And now, in Mail on Sunday: the death of the business term ‘implementation’ | Mary Dejevsky

Can you guess what she meant by business term, “implementation”? The answer? “Reputation is everything, which is why we can fix it, as we’re a total leader in digital disruption.” Oh dear. But “the…

And now, in Mail on Sunday: the death of the business term 'implementation' | Mary Dejevsky

Can you guess what she meant by business term, “implementation”? The answer? “Reputation is everything, which is why we can fix it, as we’re a total leader in digital disruption.”

Oh dear. But “the accountability deficit” is a deeper problem. “Nobody is being held accountable. They were put in place to fix the pain points, and they’re not.” But nobody is to blame for that? Is this a bit like asking: which were the drugstore’s problems?

It is like the joke that, after days of negotiation and intense photo ops, a politician asks, “Can I have two?” The politician replies, “With you.” That must explain why, within hours of our worst idea, news outlets had been split into two camps, each writing a new narrative. One was the Bimbo Republication of the News Media, in which Rupert Murdoch, Richard Desmond and their ilk were seen as heroes – where one could imagine rebranding papers and broadcasters as MGN, VDM, IFN, BMG or HIT. On the other hand, the “quality” media claimed they were devising the solution to content scarcity by pursuing all-you-can-eat packages. Someone needed to get on with it, they said – and given the swagger and credibility of the solution’s champions, that person had to be News Corp and that person had to be James Murdoch.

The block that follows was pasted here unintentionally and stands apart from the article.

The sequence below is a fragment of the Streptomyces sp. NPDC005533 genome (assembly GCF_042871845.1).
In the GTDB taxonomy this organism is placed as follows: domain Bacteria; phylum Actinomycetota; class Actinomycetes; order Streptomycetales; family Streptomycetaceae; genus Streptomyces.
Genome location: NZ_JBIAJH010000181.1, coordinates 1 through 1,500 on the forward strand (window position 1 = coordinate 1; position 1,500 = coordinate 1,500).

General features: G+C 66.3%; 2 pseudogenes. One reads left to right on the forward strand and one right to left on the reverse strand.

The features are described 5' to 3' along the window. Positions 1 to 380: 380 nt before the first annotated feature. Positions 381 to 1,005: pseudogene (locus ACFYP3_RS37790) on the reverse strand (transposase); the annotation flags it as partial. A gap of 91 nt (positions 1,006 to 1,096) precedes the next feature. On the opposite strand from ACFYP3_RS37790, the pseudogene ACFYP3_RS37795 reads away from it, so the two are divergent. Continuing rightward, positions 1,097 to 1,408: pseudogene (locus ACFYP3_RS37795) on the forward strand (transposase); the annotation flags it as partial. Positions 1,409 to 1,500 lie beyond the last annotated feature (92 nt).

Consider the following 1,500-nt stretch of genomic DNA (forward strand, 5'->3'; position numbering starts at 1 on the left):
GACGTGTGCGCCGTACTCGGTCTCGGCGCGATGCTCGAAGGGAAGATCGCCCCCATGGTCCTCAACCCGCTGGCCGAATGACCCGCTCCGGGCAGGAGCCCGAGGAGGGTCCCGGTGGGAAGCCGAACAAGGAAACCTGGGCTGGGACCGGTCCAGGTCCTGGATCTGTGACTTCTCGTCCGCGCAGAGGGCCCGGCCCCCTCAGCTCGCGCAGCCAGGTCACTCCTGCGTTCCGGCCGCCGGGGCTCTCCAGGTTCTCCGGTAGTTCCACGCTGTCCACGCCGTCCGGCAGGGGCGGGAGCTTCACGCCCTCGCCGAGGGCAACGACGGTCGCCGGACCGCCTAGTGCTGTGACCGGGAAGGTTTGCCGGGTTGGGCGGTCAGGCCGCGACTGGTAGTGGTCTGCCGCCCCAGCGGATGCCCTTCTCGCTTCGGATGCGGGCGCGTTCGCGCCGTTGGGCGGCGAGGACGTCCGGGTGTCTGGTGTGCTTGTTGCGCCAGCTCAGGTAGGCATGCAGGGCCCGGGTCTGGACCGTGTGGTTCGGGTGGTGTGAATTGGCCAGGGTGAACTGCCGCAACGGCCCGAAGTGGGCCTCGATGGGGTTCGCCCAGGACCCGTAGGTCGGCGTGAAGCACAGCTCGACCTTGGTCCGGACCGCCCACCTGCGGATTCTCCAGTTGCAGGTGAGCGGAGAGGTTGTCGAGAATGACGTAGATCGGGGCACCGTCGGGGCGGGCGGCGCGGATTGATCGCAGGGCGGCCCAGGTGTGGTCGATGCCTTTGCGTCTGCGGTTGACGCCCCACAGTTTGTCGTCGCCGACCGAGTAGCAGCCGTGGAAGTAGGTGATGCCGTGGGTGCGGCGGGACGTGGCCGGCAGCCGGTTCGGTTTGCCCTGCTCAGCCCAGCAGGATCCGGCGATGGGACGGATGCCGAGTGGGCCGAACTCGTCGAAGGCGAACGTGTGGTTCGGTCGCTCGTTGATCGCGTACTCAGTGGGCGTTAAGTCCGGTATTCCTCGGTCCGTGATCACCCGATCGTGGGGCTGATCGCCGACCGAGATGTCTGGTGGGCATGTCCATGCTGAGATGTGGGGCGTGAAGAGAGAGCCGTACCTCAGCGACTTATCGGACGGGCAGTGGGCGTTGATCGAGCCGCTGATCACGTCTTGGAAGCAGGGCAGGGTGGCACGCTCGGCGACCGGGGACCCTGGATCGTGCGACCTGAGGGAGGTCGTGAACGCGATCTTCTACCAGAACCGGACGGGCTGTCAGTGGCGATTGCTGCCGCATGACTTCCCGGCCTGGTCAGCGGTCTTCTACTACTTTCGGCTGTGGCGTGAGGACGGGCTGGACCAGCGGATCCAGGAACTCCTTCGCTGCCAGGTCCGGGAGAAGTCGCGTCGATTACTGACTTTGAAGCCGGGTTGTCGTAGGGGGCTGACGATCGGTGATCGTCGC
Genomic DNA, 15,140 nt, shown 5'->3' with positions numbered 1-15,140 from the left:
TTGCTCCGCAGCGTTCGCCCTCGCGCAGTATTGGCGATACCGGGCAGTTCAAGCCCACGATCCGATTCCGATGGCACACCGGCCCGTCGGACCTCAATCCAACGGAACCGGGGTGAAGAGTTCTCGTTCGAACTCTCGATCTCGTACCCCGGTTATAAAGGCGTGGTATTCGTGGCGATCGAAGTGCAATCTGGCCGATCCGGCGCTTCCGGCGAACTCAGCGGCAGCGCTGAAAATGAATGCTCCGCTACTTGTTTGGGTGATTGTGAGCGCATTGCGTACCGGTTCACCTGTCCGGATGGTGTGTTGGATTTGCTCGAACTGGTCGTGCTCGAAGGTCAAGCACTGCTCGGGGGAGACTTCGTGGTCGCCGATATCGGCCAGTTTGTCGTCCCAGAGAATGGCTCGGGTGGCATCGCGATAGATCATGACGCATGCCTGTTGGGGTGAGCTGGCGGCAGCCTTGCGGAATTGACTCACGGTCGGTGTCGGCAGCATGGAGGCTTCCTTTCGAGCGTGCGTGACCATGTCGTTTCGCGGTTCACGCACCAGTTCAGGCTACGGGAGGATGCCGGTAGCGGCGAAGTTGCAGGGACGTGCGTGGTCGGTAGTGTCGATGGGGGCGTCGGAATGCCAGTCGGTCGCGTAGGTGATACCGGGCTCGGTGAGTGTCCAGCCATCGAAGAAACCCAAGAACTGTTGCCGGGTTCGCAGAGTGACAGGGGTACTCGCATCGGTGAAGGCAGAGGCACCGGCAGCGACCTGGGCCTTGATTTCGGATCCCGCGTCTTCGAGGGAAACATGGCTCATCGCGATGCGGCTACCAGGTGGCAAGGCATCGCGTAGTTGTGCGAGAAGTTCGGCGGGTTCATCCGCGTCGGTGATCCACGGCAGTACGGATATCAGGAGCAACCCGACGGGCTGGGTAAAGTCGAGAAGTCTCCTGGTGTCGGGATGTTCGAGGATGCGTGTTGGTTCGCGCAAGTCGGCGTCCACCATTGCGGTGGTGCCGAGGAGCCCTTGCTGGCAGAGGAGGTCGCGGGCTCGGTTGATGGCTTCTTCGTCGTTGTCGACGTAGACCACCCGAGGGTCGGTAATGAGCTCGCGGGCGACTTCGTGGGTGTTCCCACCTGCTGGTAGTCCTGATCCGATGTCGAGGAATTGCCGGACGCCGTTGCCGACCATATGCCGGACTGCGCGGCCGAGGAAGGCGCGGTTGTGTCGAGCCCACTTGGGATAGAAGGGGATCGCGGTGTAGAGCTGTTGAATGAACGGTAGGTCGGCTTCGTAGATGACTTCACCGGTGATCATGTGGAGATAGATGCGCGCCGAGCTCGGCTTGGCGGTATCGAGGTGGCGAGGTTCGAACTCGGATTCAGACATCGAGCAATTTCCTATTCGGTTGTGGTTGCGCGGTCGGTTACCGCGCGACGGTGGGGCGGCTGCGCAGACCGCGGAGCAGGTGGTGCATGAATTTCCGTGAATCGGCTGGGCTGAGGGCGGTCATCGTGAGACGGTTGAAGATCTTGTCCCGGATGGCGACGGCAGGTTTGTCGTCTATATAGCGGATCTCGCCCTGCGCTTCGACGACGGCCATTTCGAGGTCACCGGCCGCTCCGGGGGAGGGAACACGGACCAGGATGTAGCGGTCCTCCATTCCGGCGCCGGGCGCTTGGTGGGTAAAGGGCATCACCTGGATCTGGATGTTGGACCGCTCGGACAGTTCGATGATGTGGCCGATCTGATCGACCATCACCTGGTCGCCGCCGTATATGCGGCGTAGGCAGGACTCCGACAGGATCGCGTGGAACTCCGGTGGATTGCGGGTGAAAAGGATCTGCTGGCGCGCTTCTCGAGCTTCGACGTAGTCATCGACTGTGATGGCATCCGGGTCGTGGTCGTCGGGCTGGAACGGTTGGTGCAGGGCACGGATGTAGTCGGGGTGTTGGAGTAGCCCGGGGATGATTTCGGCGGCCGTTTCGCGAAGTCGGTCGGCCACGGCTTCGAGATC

Cue ad man whinge about process and lean principles. And fresh crisis. (Note this and the report last week that Pearson, owner of the Financial Times, is planning to “destroy” their union). Our impatience for winners and losers and a runaway downward spiral, compounded by an abhorrence of bureaucracy and a belief that everyone is on top of each other, is nudging us towards cultural collapse.

To continue right on, though, let me return to the cover of the Guardian. Note that it doesn’t refer to old TV management jargon, or even to the Top Gear strategy, or even to awards: it has disappeared. So what it is about this word that makes it so irresistible? Perhaps it is the glorification of failure, perhaps it is the willingness to admit to the futility of competition (on which I agree): perhaps it is the virtue of alliteration, perhaps it is the slavish borrowing from modern brands, perhaps it is an expression of a zeitgeist that regards disruption as one of the good things, while coveting more sustainable alternatives as the bad things. This is very popular with the Brits: their electoral system is clearly crippled by the divisions in favour of London versus everywhere, and the concomitant lack of investment in both policy and political communication.

The winningness of winners is too often taken as a given: it is sensible to mark the relative successes of our digital precursors as success, but often given too little credence as the precursors of our own. I was laughing as I read this phrase: if every education place in the country had to be branded, why should there be a more respected word than the word education?

If we work to market digital disruption, we may become mere imitators of the rest of the global supply chain, not innovative business revolutions.

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